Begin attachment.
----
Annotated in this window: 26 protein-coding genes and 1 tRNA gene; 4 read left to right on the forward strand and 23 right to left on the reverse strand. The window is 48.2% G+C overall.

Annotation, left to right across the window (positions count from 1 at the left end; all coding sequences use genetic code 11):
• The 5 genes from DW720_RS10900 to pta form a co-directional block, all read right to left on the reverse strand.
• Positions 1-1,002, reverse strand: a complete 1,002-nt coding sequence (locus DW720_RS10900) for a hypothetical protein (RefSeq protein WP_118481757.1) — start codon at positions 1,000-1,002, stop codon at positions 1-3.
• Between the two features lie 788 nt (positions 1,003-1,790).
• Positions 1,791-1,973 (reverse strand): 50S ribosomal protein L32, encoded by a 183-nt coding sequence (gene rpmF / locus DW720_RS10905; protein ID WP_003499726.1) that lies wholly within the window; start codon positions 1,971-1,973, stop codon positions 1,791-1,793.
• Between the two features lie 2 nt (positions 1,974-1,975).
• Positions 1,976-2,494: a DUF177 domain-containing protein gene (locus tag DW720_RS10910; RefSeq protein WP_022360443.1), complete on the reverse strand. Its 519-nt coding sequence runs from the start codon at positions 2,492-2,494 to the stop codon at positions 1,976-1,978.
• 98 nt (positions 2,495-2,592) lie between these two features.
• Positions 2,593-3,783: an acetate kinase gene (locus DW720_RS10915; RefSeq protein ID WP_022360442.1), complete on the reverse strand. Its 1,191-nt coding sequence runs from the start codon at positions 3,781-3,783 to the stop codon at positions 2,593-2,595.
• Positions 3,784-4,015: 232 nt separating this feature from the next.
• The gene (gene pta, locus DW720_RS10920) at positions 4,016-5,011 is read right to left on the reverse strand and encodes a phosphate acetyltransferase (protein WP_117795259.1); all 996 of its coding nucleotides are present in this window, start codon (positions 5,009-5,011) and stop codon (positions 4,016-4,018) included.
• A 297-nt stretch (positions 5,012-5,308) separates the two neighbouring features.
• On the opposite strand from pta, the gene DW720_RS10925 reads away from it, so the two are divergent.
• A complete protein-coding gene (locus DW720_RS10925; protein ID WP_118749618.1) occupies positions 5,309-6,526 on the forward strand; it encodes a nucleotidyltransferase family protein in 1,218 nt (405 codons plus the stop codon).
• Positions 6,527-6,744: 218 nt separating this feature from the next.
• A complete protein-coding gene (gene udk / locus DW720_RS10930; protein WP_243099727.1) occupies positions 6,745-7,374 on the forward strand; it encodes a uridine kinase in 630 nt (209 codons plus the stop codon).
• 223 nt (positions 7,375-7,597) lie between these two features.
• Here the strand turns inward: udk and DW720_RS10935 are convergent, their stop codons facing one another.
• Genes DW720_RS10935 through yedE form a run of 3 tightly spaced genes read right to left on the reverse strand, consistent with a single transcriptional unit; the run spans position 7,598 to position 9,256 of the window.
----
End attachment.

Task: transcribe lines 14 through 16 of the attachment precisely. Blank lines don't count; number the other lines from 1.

• On the opposite strand from pta, the gene DW720_RS10925 reads away from it, so the two are divergent.
• A complete protein-coding gene (locus DW720_RS10925; protein ID WP_118749618.1) occupies positions 5,309-6,526 on the forward strand; it encodes a nucleotidyltransferase family protein in 1,218 nt (405 codons plus the stop codon).
• Positions 6,527-6,744: 218 nt separating this feature from the next.